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How to Be a Rogue Superpower
Posted on Jul 17, 2013
By Tom Engelhardt, TomDispatch
How to Down a Plane to (Not) Catch a Whistleblower
In this light, no incident has been more revealing than the downing of the plane of Bolivian President Evo Morales, the democratically elected head of a sovereign Latin American nation, and not an official enemy of the United States. Angry Bolivian authorities termed it a “kidnapping” or “imperialist hijack.” It was, at the least, an act for which it’s hard to imagine a precedent.
Evidently officials in Washington believed that the plane bringing the Bolivian president back from Moscow was also carrying Snowden. As a result, the U.S. seems to have put enough pressure on four European countries (France, Spain, Portugal, and Italy) to force that plane to land for refueling in a fifth country (Austria). There—again, U.S. pressure seems to have been the crucial factor—it was searched under disputed circumstances and Snowden not found.
So much is not known about what happened, in part because there has been no serious reporting from Washington on the subject. The U.S. media has largely ignored the American role in the downing of the plane, an incident regularly described here as if the obvious hadn’t happened. This may, at least in part, be the result of the Obama administration’s implacable pursuit of whistleblowers and leakers right into the phone records of reporters. The government has made such a point of its willingness to pursue whistleblowers via journalists that, as Associated Press President Gary Pruitt recently pointed out, national security sources are drying up. Key figures in Washington are scared to talk even off the record (now that “off” turns out to be potentially very “on”). And the Justice Department’s new “tighter” guildelines for accessing reporters’ records are clearly filled with loopholes and undoubtedly little more than window dressing.
Still, it’s reasonable to imagine that when Morales’s plane took off from Moscow there were top U.S. officials gathered in a situation room (à la the bin Laden affair), that the president was in the loop, and that the intelligence people said something like: we have an 85% certainty that Snowden is on that plane. Obviously, the decision was made to bring it down and enough pressure was placed on key officials in those five countries to cause them to bow to Washington’s will.
One can certainly imagine that, but know it? At the moment, not a chance and, unlike in the raid that killed bin Laden, a triumphant situation-room photo hasn’t been released, since there was, of course, no triumph. Many questions arise. Why, to mention just one, did Washington not allow Morales’s plane to land for refueling in Portugal, as originally planned, and simply strong-arm the Portuguese into searching it? As with so much else, we don’t know.
We only know that, to bring five countries into line that way, the pressure from Washington (or its local representatives) must have been intense. Put another way: key officials in those countries must have realized quickly that they stood in the way of a truly powerful urge by the planet’s superpower to get one fugitive. It was an urge so strong that it overrode any other tactical considerations, and so opened the way for Venezuela, Bolivia, and Nicaragua to offer asylum to Snowden with the support of much of the rest of Latin America.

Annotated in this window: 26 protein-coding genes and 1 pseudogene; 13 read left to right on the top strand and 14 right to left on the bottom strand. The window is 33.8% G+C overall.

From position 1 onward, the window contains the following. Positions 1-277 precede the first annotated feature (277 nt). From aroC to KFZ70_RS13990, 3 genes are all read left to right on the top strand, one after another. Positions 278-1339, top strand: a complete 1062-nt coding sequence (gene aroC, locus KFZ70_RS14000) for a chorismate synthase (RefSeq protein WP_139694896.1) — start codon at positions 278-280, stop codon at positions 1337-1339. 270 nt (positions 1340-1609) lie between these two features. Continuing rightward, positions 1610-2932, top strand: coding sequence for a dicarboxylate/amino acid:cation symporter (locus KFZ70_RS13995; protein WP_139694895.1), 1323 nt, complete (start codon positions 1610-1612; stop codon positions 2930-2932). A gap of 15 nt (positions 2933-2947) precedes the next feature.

Imagine for a moment that an American president’s plane had been brought down in a similar fashion. Imagine that a consortium of nations pressured by, say, China or Russia, did it and that, with the president aboard, it was then searched for a Chinese or Soviet “dissident.” Imagine the reaction here. Imagine the shock. Imagine the accusations of “illegality,” of “skyjacking,” of “international terrorism.” Imagine the 24/7 media coverage. Imagine the information pouring out of Washington about what would no doubt have been termed “an act of war.”
Of course, such a scenario is inconceivable on this one-way planet. So instead, just think about the silence here over the Morales incident, the lack of coverage, the lack of reporting, the lack of outrage, the lack of shock, the lack of… well, just about anything at all.
Instead, the twenty-first-century version of deterrence theory ruled the day, even though Snowden is the proof that deterrence via manhunts, prosecution, imprisonment, and the like has proven ineffective when it comes to leaks. It’s worth pointing out that what may be the two largest leaks of official documents in history—Bradley Manning’s and Snowden’s—happened in a country increasingly under the sway of deterrence theory.
Slouching Toward Washington to Be Born
And yet don’t think that no one has been affected, no one intimidated. Consider, for instance, a superior piece of recent reporting by Eric Lichtblau of the New York Times. His front-page story, “In Secret, Court Vastly Broadens Powers of NSA,” might once have sent shock waves through Washington and perhaps the country as well. It did, after all, reveal how, in “more than a dozen classified rulings,” a secret FISA court, which oversees the American surveillance state, “has created a secret body of law” giving the NSA sweeping new powers.
Here’s the paragraph that should have had Americans jumping out of their skins (my italics added): “The 11-member Foreign Intelligence Surveillance Court, known as the FISA court, was once mostly focused on approving case-by-case wiretapping orders. But since major changes in legislation and greater judicial oversight of intelligence operations were instituted six years ago, it has quietly become almost a parallel Supreme Court, serving as the ultimate arbiter on surveillance issues and delivering opinions that will most likely shape intelligence practices for years to come, the officials said.”
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